Street harassment: it is a big deal.

Imagine you are walking around, when suddenly some stranger yells at you something like “hey beautiful! Why are you sad? Why don’t you smile at me? You’re too sweet to be sad!”.
That is an example of what is known as “catcall”. Have you ever been catcalled?
If you’re a woman, you most likely have. If you’re a man, you most likely haven’t.
The word itself, “catcall”, where the callers are men and the called are women, implies that there is something wrong, doesn’t it?

Unfortunately, though, there are so many people not realizing the importance of the issue. Being a man, specifically, makes it much harder to get why being catcalled is so frustrating and why the phenomenon itself is so serious. And it is, really, even when the catcall is something like “hey beautiful!”. In this case, particularly, the catcaller justifies himself saying he just complimented the woman.
But did he? No. No, he didn’t.
That is not a compliment. In fact, it is an insult. Catcalling is bullying. It encourages the idea that women can be treated like they’re some nice product in a shop window.
If a random guy whistles while I’m walking, I don’t feel amused. I feel angry. Some women feel intimidated. Some feel humiliated. Some feel ashamed. Some feel guilty, maybe because that day they’ve put some lipstick on, or they’re wearing a skirt.
Shouldn’t women feel free to wear a skirt?

If you want to get an idea of what is like to be catcalled, watch the video “10 hours of walking in NYC as a woman”. Link here:

­Street harassment limits women’s access to public spaces. It shapes their life choices, every single day.
Paying the gym membership instead of exercising in a public park. Not taking night classes. Not going to evening events alone, nor to the restaurant, nor to the theater. Not being able to walk back home or to take the public transportation, and “choosing” to pay for a taxi. Not being able to take the shortest route because “it is not safe”. Paying a more expensive hotel when travelling, because it is in the city center, and “that is safer”. Not being able to be nice to strangers, because they might misinterpret. Not being able to wear whatever, because they might misinterpret. Pretending to be on the phone to feel safe. Crossing the street because there’s a group of men. Being afraid of walking the dog after the sun sets. Being unable to go places without the need of some sort of bodyguard (that would be a man, of course) who publicly states that the woman is “owned” and “protected”.

Women are so used to live these kinds of things that they don’t even realize why they live them anymore. It’s automatic. It’s normal.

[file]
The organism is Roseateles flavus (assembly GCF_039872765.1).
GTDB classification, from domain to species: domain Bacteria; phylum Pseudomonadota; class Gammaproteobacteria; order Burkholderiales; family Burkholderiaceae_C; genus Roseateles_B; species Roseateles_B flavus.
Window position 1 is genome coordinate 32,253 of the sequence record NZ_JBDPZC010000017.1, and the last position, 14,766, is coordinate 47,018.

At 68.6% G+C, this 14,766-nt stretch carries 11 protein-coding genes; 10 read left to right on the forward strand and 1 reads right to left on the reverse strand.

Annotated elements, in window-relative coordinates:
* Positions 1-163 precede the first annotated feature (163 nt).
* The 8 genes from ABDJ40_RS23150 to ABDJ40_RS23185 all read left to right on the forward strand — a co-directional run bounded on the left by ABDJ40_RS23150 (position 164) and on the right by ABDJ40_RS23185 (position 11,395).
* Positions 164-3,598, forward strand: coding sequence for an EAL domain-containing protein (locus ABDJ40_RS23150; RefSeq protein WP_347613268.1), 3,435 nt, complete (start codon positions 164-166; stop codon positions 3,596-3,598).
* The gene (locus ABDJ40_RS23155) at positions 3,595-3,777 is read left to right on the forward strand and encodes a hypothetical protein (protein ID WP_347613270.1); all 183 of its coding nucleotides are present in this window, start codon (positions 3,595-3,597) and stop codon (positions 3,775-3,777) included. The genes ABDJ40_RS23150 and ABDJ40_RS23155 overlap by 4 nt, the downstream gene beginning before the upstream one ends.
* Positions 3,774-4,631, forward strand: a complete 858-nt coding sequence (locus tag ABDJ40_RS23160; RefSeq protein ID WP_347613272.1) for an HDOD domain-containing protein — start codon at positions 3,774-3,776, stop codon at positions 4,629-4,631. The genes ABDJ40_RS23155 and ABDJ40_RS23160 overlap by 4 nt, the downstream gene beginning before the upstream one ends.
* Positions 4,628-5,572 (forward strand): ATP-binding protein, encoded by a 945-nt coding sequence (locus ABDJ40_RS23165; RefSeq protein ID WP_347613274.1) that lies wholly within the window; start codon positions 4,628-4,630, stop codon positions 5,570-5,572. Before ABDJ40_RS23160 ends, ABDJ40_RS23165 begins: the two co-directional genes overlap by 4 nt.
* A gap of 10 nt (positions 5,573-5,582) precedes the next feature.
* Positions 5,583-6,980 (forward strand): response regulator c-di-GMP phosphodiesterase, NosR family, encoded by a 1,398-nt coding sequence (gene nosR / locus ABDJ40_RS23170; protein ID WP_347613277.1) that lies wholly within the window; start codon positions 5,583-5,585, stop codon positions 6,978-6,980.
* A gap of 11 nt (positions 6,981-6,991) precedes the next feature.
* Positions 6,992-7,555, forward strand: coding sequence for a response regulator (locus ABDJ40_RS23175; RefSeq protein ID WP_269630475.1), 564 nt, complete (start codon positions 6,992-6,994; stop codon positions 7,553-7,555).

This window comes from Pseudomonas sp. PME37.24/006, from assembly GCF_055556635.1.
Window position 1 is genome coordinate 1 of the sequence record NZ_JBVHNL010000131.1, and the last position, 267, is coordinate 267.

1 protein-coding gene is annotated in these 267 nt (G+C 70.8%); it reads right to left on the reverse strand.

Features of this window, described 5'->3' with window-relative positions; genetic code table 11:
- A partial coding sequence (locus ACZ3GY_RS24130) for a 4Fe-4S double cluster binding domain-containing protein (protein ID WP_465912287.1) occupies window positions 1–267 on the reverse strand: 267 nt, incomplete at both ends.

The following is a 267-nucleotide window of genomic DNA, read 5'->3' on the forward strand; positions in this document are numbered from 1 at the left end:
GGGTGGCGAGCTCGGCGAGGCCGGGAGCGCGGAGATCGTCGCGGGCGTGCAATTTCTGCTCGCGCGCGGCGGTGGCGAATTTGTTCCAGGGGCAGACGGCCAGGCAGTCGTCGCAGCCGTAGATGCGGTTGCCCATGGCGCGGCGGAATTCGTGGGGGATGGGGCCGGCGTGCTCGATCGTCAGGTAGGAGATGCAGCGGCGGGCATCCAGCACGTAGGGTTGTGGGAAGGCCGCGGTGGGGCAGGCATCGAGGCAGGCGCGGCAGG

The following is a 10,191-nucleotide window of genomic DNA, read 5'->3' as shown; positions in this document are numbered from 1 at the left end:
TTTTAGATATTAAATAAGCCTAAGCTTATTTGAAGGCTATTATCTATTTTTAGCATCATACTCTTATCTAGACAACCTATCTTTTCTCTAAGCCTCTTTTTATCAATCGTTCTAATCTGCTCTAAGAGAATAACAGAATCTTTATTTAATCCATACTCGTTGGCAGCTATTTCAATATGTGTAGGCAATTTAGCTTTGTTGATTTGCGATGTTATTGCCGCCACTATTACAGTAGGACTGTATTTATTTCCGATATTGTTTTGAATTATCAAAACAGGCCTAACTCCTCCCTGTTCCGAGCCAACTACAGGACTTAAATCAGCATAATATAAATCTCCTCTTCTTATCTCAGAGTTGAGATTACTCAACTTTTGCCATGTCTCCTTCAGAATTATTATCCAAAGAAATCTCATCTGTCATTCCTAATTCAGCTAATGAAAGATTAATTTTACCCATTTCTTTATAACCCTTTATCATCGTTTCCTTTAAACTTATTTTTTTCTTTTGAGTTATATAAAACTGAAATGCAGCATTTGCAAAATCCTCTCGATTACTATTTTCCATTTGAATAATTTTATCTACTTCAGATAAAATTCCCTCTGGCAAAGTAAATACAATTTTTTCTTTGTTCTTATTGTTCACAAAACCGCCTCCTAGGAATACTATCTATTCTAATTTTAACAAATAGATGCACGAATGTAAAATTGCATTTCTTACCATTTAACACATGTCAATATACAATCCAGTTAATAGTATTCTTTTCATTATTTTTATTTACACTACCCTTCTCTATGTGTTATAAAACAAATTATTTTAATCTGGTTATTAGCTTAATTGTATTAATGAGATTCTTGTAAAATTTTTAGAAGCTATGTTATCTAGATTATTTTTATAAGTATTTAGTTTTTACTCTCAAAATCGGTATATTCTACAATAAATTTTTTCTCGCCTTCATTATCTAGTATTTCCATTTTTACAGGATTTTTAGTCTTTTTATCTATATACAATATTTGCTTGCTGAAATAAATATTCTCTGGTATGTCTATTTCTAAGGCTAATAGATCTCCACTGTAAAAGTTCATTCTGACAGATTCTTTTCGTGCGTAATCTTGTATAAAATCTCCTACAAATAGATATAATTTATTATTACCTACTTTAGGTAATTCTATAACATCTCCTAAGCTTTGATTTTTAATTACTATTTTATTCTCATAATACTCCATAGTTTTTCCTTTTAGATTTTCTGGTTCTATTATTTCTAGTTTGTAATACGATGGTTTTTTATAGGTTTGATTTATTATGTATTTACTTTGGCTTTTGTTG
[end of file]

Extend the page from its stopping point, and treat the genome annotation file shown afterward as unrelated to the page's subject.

I recently started chatting with a girl from the Netherlands. She’s planning of doing the Erasmus in Rome, and she asked me for some advice; one day she asked me whether a house she found was in a neighborhood where she could walk alone, safely, at night. When I read the text, I almost laughed. Walking safely at night? Alone? Being a girl? No way.

So, let me get this straight: a girl is moving abroad to study, to have the best time of her life, to learn, to know new people and cultures, and her decision of where to live and how to live depends on the danger that some random guy might feel like bothering her, or worse.

Doesn’t it sound crazy?

No country will ever be free and equal if it admits gender-based street harassment.
Isn’t this a sufficient reason to make it stop?

We need to stop looking the other way. “They’re just boys.” What does this even mean? Is this some sort of justification? Like being a boy means being disrespectful and ignorant, so that’s okay?

We need to talk about it. We need to address the issue, because it is only when people start considering an issue as an issue, that the issue actually starts being an issue.

We need to spread and teach a definition of masculinity that doesn’t rely on the idea that to be virile you need to be (or feel) more powerful, more controlling, more-something than the women you anyhow meet along the way.

We need to empower women. This also means stop giving or listening to well-meant advices (don’t walk alone at night, don’t wear heels, do not make eye contact with men when walking…) that, eventually, not only make women feel insecure and unsafe, but somehow allow men to act that way because “everybody knows it works that way”.

Noa Jansma, a 20 year-old girl from Amsterdam, found her own way of addressing the issue and spreading awareness, using the social media for her purpose. She decided to take a selfie with every man who would catcall her, and then posted the pictures on an Instagram account she created, @dearcatcalling, reporting the exact thing he told her.
In the pictures she’s visibly annoyed, while the men always look some kind of pleased and amused. They obviously don’t get her point.

Noa undertook the project for only a month, a month during which she posted each catcall she received, for a total of 30 posts, and reached 30.000 followers. Then, she decided to give the account to other girls all around the world, allowing them to post about their own experiences with catcallers.

This is not the only case of a woman thinking of creative ways of denouncing street harassment: in 2012, Tatyana Fazlalizadeh, an American woman living in New York, started the “Stop Telling Women To Smile” street art project, that consists of a series of portraits of women hung on streets’ walls, with captions that talk directly to their harassers.
Tatyana brought Stop Telling Women To Smile to many different places worldwide, including Paris, Mexico City, and of course several US cities. She constantly meets women from all social classes and ethnicities, and tells the world about their experiences.

No matter how we address the issue of gender-based street harassment, we need to do it. It is important. It is a big deal.


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